11 Inclusive Makeup Brands You Need To Know

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inclusive makeup brands


This post was originally published on November 19, 2020. It has been updated on April 3, 2024.

Makeup is for everyone. It’s a tool for self-expression, a confidence booster, and a way to have fun. Yet, for far too long, the beauty industry hasn’t reflected that reality. In its ideal state, inclusivity in makeup goes beyond just skin tone. It encompasses age, gender, and even ability.

Since I began my journey as a makeup artist in 2014, inclusivity has been at the heart of everything I do.

This passion for inclusivity is especially important to me living in Germany, where many large retailers and department stores simply don’t carry complexion products that cater to darker skin tones. This is despite a large and vibrant immigrant population who are eager to find makeup that works for them. As a matter of fact, I’m almost always the only makeup artist people can find in who has experience with deeper complexions. This is a frustrating situation, and a clear example of how far the beauty industry still has to go globally. (I have also written about the beauty industry in South Korea and have personally experienced how my skin tone is too dark for many of their mainstream foundations. If you want to learn more, click here.)

Last but not least, another area where inclusivity needs a major overhaul is skincare. The beauty industry has a bad habit of “genderfying” skincare products, which simply doesn’t make sense. Our skin types don’t have a gender! This hyper-feminization of skincare has unfortunately discouraged many men from taking care of their skin, which is crucial for overall health and appearance.

Thankfully, there are many beauty campaigns that are working to break down these barriers and celebrate inclusivity.

Dove’s “Real Beauty” campaign, which launched in 2004, featured women of various shapes, sizes, ages, and ethnicities. This campaign was a major turning point in how the beauty industry represented women.


Covergirl’s recent campaign featuring the 71-year-old model Maye Musk is another fantastic example of inclusivity in age representation.

The Evolution of Inclusive Beauty: From Advocacy to Industry Standard

The rise of inclusive makeup brands has had a ripple effect throughout the beauty industry:

  • The success of Fenty Beauty and other inclusive brands paved the way for innovative indie lines catering to people of color (POC). These indie brands often have founders from diverse backgrounds who understand the specific needs of underrepresented communities. As such, they tend to offer a wider range of shades, long-wear formulas, and lightweight textures.

  • Mainstream Retailer Expansion: This shift has impacted mainstream U.S. retailers like Sephora and Ulta Beauty, who are now expanding their selection of inclusive makeup lines. Previously limited shelf space now features dedicated sections for these brands.

Challenges and Looking Forward

Despite the significant progress, there’s still room for improvement. Finding the perfect shade match can be difficult, especially for deeper skin tones with complex undertones. Additionally, some brands may offer a wide shade range but lack consistency across their product lines (like blush, bronzer, and highlighter).

Here’s what we can expect in the future:

  • A Continued Focus on Innovation: Beauty companies will continue to develop new technologies to create even more inclusive shade ranges and formulas.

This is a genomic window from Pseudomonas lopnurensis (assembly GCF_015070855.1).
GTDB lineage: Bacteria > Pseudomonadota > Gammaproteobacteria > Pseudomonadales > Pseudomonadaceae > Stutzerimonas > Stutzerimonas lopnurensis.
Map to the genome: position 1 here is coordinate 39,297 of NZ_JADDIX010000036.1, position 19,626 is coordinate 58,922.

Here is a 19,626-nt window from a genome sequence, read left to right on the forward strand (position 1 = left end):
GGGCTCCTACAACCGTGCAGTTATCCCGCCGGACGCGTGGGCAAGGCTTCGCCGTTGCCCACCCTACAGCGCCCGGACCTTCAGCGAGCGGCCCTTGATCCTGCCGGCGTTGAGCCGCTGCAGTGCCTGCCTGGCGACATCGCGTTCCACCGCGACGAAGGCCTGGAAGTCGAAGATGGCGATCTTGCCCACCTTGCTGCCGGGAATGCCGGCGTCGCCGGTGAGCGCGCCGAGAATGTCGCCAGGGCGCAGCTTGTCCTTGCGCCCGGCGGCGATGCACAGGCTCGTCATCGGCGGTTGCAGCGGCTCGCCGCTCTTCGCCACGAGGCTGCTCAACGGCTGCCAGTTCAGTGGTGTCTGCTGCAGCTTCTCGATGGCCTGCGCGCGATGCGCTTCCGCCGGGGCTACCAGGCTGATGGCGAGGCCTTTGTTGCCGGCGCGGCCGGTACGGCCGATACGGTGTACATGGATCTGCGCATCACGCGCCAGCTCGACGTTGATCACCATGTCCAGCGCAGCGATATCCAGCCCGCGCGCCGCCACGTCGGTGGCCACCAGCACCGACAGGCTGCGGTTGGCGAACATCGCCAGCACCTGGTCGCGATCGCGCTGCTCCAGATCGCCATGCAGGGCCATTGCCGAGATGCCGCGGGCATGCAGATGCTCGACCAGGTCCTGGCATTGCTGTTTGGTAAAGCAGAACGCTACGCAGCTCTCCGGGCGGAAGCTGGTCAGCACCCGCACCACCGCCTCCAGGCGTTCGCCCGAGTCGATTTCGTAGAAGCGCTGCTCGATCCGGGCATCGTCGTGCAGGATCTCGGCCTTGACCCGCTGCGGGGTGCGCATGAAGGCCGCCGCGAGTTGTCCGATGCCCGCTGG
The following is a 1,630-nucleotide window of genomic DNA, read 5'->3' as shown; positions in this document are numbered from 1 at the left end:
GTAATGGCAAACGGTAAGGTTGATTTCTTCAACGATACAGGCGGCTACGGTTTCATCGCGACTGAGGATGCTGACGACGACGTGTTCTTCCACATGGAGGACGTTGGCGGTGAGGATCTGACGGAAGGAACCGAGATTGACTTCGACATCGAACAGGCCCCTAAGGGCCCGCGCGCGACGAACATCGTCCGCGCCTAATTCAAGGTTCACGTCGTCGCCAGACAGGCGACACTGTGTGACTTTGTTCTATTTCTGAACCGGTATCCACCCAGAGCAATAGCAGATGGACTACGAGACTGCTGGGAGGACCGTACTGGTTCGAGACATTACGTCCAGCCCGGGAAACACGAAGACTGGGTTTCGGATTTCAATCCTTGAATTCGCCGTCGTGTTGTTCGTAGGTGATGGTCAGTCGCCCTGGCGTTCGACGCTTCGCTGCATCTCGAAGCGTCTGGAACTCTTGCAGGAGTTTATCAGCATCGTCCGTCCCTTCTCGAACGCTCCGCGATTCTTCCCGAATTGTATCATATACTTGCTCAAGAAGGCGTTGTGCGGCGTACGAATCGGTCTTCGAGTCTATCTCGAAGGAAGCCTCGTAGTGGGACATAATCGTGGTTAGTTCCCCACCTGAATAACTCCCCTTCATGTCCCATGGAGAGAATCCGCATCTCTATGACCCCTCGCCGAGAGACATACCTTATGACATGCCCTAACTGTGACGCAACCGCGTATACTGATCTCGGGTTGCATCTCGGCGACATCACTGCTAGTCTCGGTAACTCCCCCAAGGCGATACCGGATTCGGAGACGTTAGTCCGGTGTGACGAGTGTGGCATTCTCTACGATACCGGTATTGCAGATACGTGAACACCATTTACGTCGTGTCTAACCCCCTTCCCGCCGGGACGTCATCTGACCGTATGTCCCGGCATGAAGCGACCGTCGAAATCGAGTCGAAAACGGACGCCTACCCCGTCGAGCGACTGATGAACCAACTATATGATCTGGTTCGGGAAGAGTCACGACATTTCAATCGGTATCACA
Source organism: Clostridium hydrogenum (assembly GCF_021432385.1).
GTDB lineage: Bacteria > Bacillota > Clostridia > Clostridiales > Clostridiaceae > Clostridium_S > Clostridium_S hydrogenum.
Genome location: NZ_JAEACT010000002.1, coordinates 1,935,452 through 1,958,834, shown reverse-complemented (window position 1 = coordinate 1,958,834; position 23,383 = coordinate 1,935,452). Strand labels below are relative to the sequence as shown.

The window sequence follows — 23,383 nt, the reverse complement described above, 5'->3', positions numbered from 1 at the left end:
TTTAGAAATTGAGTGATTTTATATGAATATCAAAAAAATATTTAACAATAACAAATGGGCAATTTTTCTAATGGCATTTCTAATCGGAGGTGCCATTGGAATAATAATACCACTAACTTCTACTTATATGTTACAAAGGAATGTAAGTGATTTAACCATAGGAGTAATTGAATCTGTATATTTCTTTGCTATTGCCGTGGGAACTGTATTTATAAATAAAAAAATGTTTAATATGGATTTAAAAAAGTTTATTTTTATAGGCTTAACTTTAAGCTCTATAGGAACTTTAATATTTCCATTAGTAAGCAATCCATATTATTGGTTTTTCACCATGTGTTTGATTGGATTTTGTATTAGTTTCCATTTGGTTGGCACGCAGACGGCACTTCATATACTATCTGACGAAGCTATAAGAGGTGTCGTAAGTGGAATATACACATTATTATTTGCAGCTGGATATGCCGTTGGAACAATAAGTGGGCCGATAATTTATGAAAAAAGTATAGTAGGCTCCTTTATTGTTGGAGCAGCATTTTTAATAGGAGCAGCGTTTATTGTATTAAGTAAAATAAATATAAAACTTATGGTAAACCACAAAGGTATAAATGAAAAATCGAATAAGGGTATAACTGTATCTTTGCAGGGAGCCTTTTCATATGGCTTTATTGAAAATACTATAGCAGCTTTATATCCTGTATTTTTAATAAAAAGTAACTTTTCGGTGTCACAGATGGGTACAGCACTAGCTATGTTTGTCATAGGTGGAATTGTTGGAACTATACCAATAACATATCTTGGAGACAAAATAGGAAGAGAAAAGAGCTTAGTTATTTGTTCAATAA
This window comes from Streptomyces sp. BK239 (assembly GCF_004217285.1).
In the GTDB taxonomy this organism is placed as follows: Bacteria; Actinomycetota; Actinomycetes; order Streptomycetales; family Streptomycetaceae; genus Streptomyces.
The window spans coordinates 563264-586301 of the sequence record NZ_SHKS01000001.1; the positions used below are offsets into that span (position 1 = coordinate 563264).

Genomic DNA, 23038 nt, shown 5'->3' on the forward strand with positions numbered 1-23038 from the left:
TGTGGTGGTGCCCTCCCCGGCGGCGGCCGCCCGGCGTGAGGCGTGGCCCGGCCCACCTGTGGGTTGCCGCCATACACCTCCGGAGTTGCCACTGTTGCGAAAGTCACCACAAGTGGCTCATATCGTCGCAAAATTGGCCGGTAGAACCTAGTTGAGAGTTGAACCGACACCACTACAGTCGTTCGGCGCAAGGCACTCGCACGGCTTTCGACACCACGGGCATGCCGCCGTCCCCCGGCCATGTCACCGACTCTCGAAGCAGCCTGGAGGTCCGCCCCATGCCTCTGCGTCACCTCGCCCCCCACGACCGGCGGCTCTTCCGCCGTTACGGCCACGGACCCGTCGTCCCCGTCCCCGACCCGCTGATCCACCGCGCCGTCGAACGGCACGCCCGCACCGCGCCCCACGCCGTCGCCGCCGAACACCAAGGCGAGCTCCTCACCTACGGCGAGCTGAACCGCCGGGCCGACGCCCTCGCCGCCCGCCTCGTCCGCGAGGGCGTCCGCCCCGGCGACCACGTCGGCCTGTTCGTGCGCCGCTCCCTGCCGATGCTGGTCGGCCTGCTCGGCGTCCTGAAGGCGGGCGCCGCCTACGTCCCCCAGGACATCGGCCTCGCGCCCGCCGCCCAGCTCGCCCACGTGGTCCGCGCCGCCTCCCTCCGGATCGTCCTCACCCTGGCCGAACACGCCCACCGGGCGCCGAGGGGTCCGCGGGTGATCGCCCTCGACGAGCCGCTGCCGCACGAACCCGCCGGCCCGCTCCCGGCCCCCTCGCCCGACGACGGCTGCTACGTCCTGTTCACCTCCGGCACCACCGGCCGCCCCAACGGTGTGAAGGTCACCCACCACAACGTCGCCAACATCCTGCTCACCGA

• Education and Inclusivity in Marketing: As much as I hope that brands will prioritize helping consumers know which colors work for them and what their undertone is (they won’t but I teach that in my course!), I do hope beauty marketing will continue to showcase diverse models and real people (like the ‘models’ I use in my book.)


Now that we’ve established the importance of inclusivity in makeup and the different ways it can be achieved, let’s dive into some of the brands leading the charge:

1. Fenty Beauty

inclusive makeup brands fenty beauty

Source: Fenty Beauty

Well, Fenty Beauty is that one inclusive makeup brand that appears in every single list of inclusive makeup brands! But, without a doubt, it deserves the spotlight! In 2017, Rihanna – yes, that Rihanna – launched a collection of 40 different shades of foundation that match basically every skin tone!

We all know how complex it is to find a complexion that matches our skin – especially as people with darker skin tones – so having a mainstream beauty brand to create that big range of tones has ignited the sparkle that would cause a big shift in the makeup industry as a whole. As a sign that this change was way overdue, the brand’s darker tones flew off the shelves right away.

inclusive makeup brands fenty beauty

Source: Fenty Beauty

2. Maybelline

Source: Maybelline

If you’re looking for a drugstore brand that offers different shades of foundation, you’ve found yours. Maybelline, one of the brands owned by the huge L’Oreal, added 16 foundation shades to its Fit Me collection and then expanded it to 40. It also happened in 2017 – possibly not a coincidence.

Since Maybelline is an affordable brand compared to those more exclusive and premium ones that offer a wide range of shades, it’s now inclusive in its price and shades too.

3. M.A.C Cosmetics

inclusive makeup brands mac

Source: Glamour

M.A.C. Cosmetics doesn’t need any introduction, but did you know that they are an LGBTQ-owned makeup brand that has been inclusive since the very beginning?! In 1994, they created the M.A.C. AIDS fund intending to support people around the world affected by H.I.V., raising more than 400 million dollars in sales of their Viva Glam collection. In fact, the first Viva Glam spokesperson was RuPaul, a drag queen icon. And up till now, the company employs several queer folks.

Apart from the inclusivity in that sense, M.A.C is also the owner of 53 shades of Studio Fix Powder Plus, one of the brand’s best-selling products, and 63 shades in the liquid foundation from the collection Studio Fix Fluid.

Their inclusivity is taken very seriously as part of their philosophy, which states, “All Ages, All Races, All Sexes.”